Precision blood pressure measurement to improve heart health

Jun 13, 2008

A University of Queensland researcher is trialling new, cutting-edge technology for measuring blood pressure and the health of the heart. The study, led by Dr James Sharman from the School of Medicine, aims to determine the effectiveness of measuring central blood pressure. This will help guide treatment management decisions of patients with high blood pressure (hypertension), a condition that affects nearly 30 per cent of the Australian population.

"We are very excited about this study as it could provide the framework for a better way to treat hypertension. It has been designed to ensure that all people enrolled receive optimal care," Dr Sharman said.

Dr Sharman said it was now well recognised that traditional measures of blood pressure, using a cuff around the upper arm, did not provide a complete understanding of the true pressures that could be experienced by the heart and other vital organs. This deficit could have major implications for the appropriate diagnosis and treatment of people with hypertension. The new technology involves a quick, non-invasive test that measures central blood pressure by recording the pulse at the wrist.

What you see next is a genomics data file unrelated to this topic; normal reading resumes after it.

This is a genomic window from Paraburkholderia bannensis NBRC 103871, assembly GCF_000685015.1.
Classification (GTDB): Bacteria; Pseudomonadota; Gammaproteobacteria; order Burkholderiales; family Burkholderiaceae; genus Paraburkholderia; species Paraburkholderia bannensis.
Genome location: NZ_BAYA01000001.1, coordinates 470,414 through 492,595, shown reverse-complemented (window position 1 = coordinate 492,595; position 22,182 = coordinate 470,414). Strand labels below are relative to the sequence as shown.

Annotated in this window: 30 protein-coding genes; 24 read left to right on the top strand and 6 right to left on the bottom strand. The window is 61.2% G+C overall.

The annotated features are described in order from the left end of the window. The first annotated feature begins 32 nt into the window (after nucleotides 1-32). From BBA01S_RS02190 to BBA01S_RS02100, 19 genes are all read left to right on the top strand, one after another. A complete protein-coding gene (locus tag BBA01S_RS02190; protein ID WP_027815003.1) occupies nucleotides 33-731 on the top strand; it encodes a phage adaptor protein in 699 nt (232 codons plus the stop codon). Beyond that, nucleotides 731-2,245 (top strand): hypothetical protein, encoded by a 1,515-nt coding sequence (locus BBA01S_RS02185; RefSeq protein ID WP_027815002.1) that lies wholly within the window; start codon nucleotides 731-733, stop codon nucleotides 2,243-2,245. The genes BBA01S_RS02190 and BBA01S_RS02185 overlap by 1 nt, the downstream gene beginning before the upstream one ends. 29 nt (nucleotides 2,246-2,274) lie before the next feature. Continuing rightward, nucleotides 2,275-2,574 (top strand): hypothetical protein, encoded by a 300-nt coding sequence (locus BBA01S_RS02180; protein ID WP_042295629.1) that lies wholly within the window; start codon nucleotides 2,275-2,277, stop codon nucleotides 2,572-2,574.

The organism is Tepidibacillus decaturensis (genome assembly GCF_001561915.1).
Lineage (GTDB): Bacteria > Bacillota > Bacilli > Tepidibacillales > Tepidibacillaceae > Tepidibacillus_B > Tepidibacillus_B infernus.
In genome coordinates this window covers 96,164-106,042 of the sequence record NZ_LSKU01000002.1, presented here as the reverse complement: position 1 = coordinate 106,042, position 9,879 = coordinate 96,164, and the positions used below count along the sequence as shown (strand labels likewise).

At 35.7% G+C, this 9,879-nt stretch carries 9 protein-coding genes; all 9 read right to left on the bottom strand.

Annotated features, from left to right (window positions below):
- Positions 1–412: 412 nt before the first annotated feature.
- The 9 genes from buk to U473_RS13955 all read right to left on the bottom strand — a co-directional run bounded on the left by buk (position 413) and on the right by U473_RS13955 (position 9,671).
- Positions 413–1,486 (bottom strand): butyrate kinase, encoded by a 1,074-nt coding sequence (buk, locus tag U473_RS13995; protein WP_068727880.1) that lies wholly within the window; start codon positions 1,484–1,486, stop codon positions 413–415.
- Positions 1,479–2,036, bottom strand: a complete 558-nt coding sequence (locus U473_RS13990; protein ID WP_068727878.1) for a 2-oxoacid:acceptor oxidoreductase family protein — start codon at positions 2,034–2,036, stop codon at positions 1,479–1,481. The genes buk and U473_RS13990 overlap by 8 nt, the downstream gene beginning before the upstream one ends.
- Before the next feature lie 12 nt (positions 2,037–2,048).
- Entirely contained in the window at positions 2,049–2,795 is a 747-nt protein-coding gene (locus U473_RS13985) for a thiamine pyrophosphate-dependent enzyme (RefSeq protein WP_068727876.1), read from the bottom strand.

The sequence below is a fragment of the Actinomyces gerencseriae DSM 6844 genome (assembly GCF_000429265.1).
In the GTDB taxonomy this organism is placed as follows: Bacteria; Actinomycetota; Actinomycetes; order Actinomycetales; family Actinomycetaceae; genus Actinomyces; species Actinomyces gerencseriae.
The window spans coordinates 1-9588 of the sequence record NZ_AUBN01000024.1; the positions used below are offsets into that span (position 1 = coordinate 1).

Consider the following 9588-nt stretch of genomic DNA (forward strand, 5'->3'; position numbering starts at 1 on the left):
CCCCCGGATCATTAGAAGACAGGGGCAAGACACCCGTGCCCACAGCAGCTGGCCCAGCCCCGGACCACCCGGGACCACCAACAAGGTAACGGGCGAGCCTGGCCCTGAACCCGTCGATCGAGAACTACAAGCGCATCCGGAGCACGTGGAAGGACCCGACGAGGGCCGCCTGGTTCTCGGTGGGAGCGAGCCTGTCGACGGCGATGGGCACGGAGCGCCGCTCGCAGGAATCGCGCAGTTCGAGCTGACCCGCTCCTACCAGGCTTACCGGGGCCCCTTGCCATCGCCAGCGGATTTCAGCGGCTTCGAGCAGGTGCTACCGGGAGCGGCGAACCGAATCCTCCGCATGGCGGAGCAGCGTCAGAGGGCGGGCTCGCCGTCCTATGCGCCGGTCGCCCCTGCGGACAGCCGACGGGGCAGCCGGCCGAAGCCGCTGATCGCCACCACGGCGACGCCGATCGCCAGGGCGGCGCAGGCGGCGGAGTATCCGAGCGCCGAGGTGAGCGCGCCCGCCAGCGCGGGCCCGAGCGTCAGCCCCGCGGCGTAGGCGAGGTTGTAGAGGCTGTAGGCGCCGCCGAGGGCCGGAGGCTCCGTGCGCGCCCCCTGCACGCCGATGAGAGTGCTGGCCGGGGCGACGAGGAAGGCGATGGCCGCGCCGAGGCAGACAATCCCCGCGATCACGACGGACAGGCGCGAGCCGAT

"We also give each person advice on the best way to work with their usual doctor to ensure continued benefit after the trial has finished. We feel that this study truly represents a win-win situation for the patient and their doctor," Dr Sharman said. Men and women aged between 18 and 75 years, who have been diagnosed with hypertension and are taking at least 1, but no more than 3, medications for hypertension are invited to participate.

The study is over 12 months and participants will be asked to visit the Princess Alexandra Hospital every 3 months. Each participant will receive a comprehensive scan of the structure and function of their heart.

Blood pressure will be monitored by doctors who specialise in hypertension. Participants (and their doctors) will receive all clinical information.

Source: University of Queensland

Explore further: Firearm violence trends in the 21st century

add to favorites email to friend print save as pdf

Related Stories

Recommended for you

User comments : 0

Please sign in to add a comment. Registration is free, and takes less than a minute. Read more

Click here to reset your password.
Sign in to get notified via email when new comments are made.